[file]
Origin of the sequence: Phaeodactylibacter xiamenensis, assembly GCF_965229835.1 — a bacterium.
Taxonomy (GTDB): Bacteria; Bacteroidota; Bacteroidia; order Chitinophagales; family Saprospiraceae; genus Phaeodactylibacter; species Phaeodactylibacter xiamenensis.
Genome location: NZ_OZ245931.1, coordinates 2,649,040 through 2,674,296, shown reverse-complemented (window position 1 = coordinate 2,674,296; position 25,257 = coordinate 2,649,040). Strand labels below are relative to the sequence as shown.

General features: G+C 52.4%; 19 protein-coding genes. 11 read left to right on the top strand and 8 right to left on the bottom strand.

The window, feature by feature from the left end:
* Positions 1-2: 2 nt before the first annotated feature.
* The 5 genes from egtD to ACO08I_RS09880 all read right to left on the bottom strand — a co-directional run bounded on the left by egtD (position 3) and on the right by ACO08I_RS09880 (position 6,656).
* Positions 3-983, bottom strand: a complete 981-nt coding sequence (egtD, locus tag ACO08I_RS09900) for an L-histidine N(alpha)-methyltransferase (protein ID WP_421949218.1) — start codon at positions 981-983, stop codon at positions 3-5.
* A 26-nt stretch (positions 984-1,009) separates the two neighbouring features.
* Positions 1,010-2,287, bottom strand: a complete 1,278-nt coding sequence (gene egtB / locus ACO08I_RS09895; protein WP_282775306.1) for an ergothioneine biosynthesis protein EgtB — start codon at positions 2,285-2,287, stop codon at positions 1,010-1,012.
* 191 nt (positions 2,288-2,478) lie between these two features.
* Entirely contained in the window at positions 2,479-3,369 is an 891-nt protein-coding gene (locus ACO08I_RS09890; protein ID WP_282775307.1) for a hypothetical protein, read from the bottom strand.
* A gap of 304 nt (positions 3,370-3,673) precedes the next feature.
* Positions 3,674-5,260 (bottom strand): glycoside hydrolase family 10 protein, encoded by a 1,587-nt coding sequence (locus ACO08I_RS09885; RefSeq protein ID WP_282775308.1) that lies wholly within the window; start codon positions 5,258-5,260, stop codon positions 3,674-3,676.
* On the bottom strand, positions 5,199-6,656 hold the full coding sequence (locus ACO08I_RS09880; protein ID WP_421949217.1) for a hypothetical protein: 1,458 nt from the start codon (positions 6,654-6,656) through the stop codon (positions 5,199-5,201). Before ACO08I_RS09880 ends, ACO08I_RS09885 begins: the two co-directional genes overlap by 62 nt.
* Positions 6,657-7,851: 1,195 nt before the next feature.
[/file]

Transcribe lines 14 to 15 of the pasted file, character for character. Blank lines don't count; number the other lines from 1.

* Positions 3,674-5,260 (bottom strand): glycoside hydrolase family 10 protein, encoded by a 1,587-nt coding sequence (locus ACO08I_RS09885; RefSeq protein ID WP_282775308.1) that lies wholly within the window; start codon positions 5,258-5,260, stop codon positions 3,674-3,676.
* On the bottom strand, positions 5,199-6,656 hold the full coding sequence (locus ACO08I_RS09880; protein ID WP_421949217.1) for a hypothetical protein: 1,458 nt from the start codon (positions 6,654-6,656) through the stop codon (positions 5,199-5,201). Before ACO08I_RS09880 ends, ACO08I_RS09885 begins: the two co-directional genes overlap by 62 nt.